Mortgage loans fall by 1.6% in year

THE weak state of the housing market is reflected in the latest Central Bank credit figures that show mortgage borrowing fell by 1.6% year on year to end September 2010.

Last week the ESRI said it expected house prices to fall by 50% from peak to trough by the end of this year.

It warned of further possible declines in the year ahead as falling incomes and consumer nervousness threaten to depress demand even further.

These latest Central Bank figures reflect weakening demand as lending for consumption etc fell 14.8%, marginally lower than the August numbers.

Household lending in September fell by 4.5% from the same month last year, and was slightly worse that the August outturn.

As businesses continued to struggle the statistics showed loans to the sector fell 3% compared with September last year, and that followed a 2.2% annual drop in August.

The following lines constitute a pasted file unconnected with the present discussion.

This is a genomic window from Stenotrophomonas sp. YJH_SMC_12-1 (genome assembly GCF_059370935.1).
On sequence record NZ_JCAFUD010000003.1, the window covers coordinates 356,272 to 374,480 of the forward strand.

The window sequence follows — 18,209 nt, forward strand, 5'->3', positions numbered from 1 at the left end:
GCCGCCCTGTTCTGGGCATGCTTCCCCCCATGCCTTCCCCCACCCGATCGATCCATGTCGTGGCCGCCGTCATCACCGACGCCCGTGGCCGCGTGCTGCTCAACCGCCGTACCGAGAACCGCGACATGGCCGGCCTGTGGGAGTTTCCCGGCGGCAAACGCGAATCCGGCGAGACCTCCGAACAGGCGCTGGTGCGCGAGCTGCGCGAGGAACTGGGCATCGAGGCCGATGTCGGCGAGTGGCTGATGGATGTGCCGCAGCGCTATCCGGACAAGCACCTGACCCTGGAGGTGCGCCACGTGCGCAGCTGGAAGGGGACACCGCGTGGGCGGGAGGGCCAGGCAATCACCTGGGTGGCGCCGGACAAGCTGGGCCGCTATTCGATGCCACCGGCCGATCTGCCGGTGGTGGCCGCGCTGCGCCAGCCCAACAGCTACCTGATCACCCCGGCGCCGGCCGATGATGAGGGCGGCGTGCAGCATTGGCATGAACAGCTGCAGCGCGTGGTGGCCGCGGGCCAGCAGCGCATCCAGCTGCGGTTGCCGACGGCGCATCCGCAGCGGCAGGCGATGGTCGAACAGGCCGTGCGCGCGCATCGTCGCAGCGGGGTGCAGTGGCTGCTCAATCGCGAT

The Central Bank noted a substantial dip in short-term business loans, including overdrafts, in September, while loans of between one and five years showed some increase.

The net flow of household lending during September was minus €279m, maintaining the downward trend of 2010 that has seen a fall in household loans in every month so far this year.

Loans to households in the three months ending September 2010 consisted of an average net flow of -€144m in loans for house purchase, -€270m in consumer loans and -€6m for other purposes.

PIBA, the largest group of independent mortgage and insurance brokers, said the decline in mortgage lending “continues a disappointing trend.”

Rachel Doyle, director of PIBA Mortgage Services, said: “We know there is a demand in the market from first-time buyers in particular.” But both first timers to the market and the self-employed experienced the “greatest difficulty in securing loans at a time when affordability is at an all time low,” she said.

She accused the banks of imposing very unrealistic criteria “as a form of refusal.”

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